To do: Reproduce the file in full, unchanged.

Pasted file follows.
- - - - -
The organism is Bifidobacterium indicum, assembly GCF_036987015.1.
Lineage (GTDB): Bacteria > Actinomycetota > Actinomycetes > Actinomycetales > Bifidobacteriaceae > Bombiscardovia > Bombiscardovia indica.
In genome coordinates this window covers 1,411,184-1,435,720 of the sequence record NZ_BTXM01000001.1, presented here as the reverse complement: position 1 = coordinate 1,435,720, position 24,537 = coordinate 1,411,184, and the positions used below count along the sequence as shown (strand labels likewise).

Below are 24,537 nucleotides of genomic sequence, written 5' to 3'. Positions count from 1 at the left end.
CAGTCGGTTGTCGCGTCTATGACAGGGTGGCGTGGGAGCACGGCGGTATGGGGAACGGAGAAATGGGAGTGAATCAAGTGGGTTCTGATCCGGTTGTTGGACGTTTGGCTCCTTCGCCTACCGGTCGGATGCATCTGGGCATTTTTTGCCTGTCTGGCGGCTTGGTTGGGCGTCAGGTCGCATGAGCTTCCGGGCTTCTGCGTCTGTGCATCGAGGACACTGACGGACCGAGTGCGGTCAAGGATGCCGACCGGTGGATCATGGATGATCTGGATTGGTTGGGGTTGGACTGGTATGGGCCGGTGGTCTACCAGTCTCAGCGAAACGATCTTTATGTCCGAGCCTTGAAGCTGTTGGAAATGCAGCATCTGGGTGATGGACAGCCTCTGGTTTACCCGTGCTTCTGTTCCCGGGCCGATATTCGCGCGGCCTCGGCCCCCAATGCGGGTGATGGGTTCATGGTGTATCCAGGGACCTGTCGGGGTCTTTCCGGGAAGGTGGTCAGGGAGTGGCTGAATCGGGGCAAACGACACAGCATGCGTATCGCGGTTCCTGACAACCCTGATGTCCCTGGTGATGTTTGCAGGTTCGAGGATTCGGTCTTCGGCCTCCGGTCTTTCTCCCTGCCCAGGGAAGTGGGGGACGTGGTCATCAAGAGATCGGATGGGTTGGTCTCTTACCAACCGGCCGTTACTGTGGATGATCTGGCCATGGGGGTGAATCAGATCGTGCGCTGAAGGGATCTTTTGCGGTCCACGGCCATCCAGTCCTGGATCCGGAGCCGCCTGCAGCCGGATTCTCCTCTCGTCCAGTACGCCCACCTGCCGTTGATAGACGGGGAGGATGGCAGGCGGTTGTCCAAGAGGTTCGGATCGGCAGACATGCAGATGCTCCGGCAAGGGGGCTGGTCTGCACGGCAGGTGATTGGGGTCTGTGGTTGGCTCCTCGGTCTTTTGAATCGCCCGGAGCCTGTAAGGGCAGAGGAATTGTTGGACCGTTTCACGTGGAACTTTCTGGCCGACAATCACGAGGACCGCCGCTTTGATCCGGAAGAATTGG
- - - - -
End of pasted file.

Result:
The organism is Bifidobacterium indicum, assembly GCF_036987015.1.
Lineage (GTDB): Bacteria > Actinomycetota > Actinomycetes > Actinomycetales > Bifidobacteriaceae > Bombiscardovia > Bombiscardovia indica.
In genome coordinates this window covers 1,411,184-1,435,720 of the sequence record NZ_BTXM01000001.1, presented here as the reverse complement: position 1 = coordinate 1,435,720, position 24,537 = coordinate 1,411,184, and the positions used below count along the sequence as shown (strand labels likewise).

Below are 24,537 nucleotides of genomic sequence, written 5' to 3'. Positions count from 1 at the left end.
CAGTCGGTTGTCGCGTCTATGACAGGGTGGCGTGGGAGCACGGCGGTATGGGGAACGGAGAAATGGGAGTGAATCAAGTGGGTTCTGATCCGGTTGTTGGACGTTTGGCTCCTTCGCCTACCGGTCGGATGCATCTGGGCATTTTTTGCCTGTCTGGCGGCTTGGTTGGGCGTCAGGTCGCATGAGCTTCCGGGCTTCTGCGTCTGTGCATCGAGGACACTGACGGACCGAGTGCGGTCAAGGATGCCGACCGGTGGATCATGGATGATCTGGATTGGTTGGGGTTGGACTGGTATGGGCCGGTGGTCTACCAGTCTCAGCGAAACGATCTTTATGTCCGAGCCTTGAAGCTGTTGGAAATGCAGCATCTGGGTGATGGACAGCCTCTGGTTTACCCGTGCTTCTGTTCCCGGGCCGATATTCGCGCGGCCTCGGCCCCCAATGCGGGTGATGGGTTCATGGTGTATCCAGGGACCTGTCGGGGTCTTTCCGGGAAGGTGGTCAGGGAGTGGCTGAATCGGGGCAAACGACACAGCATGCGTATCGCGGTTCCTGACAACCCTGATGTCCCTGGTGATGTTTGCAGGTTCGAGGATTCGGTCTTCGGCCTCCGGTCTTTCTCCCTGCCCAGGGAAGTGGGGGACGTGGTCATCAAGAGATCGGATGGGTTGGTCTCTTACCAACCGGCCGTTACTGTGGATGATCTGGCCATGGGGGTGAATCAGATCGTGCGCTGAAGGGATCTTTTGCGGTCCACGGCCATCCAGTCCTGGATCCGGAGCCGCCTGCAGCCGGATTCTCCTCTCGTCCAGTACGCCCACCTGCCGTTGATAGACGGGGAGGATGGCAGGCGGTTGTCCAAGAGGTTCGGATCGGCAGACATGCAGATGCTCCGGCAAGGGGGCTGGTCTGCACGGCAGGTGATTGGGGTCTGTGGTTGGCTCCTCGGTCTTTTGAATCGCCCGGAGCCTGTAAGGGCAGAGGAATTGTTGGACCGTTTCACGTGGAACTTTCTGGCCGACAATCACGAGGACCGCCGCTTTGATCCGGAAGAATTGG